I think as we're starting to see Western(US/Europe) interest in Korea, Korean style is blooming...like a plant in the sunlight.
LG and Samsung dominate the tv market. They offer the next big thing consistently year after year at CES, even if we don't realise we want it. Just like Apple used to do. The initial ipod launch is the best example of that. It wasn't the first mpg player, just the most desirable. And, consequently, the most essential.
K-pop is wildly popular. Korean athletes are known worldwide. In CA, Korean immigrants have revitalized areas in cities such as Los Angeles and Oakland.
Beacuse of the strong history between Korea and Japan, there are some similarities. Westerners see the style as familiar yet new. That's very attractive.
While I'm 100% committed to Apple gear (and right now see no need to change that), I have to admit some of the Samsung phones I've seen around town look very tantalizing. I'd love to know more about what, if any, are stand-out components and if this tear down reveals anything interesting about Samsung's design choices compared to Apple or any of its other competitors. Any one out there have any insights?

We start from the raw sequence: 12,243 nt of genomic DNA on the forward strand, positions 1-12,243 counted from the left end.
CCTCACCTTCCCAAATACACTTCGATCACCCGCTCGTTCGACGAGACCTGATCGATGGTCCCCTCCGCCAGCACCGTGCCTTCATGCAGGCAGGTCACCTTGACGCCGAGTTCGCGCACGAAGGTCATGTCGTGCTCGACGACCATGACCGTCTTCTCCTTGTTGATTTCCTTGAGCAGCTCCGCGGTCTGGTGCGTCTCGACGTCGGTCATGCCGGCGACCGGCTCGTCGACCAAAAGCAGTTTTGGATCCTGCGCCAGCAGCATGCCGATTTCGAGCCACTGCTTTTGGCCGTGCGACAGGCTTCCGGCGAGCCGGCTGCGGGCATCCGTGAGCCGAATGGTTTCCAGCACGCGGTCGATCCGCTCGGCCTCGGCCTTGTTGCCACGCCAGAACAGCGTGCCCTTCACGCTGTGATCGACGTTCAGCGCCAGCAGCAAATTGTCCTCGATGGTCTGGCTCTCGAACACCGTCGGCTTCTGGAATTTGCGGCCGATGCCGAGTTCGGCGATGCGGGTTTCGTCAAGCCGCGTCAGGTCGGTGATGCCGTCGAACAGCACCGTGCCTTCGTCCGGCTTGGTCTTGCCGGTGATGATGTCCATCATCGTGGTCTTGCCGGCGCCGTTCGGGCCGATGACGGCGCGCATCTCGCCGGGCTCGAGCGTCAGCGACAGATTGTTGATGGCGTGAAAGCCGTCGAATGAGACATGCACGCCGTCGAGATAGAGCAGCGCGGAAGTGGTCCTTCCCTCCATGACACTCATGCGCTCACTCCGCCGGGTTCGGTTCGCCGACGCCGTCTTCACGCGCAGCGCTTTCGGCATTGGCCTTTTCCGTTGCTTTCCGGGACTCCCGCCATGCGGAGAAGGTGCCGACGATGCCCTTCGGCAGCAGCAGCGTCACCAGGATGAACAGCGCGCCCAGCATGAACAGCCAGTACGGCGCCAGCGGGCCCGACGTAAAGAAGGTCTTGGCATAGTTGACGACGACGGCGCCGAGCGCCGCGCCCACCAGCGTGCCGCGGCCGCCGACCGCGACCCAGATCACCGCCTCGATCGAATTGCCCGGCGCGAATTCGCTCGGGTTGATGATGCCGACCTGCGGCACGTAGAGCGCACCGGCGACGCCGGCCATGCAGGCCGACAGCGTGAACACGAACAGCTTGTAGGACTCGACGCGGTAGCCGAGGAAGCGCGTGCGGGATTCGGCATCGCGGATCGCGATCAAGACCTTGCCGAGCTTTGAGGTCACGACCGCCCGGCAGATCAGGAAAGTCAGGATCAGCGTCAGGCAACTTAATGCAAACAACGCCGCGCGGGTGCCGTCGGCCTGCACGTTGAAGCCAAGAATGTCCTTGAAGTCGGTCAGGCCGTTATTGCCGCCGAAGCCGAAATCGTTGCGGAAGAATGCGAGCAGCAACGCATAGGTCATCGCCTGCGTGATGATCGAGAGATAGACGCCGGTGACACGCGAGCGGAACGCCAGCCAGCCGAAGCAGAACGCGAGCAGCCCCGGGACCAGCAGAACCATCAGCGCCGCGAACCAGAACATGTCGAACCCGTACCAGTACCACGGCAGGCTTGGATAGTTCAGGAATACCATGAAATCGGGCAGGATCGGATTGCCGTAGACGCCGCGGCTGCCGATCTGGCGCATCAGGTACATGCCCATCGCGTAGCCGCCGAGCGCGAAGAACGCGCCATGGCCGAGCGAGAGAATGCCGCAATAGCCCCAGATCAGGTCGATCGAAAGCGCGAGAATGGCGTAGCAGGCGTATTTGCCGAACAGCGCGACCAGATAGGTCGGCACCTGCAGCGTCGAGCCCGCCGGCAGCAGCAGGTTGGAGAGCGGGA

A middle school team from Rochester, Mich., has again nabbed the grand prize in the annual international Future City Competition, which drew students from 37 regions of the United States, as well as from England and China.
The word “smart” is becoming the dumbest word around. It has been applied to almost every device and system in our homes. In addition to smartphones and smart meters, we now hear about smart clothing and smart shoes, smart lights, smart homes, smart buildings, and every trendy city today has its smart city project. Just because it has a computer inside and is connected to the Web, does not mean it is smart.
Are you being paid enough? Do you want a better job? According to a recent survey Manpower released just before Engineers Week, employers and engineers don't see eye-to-eye about the state of US engineers' skills and experience.
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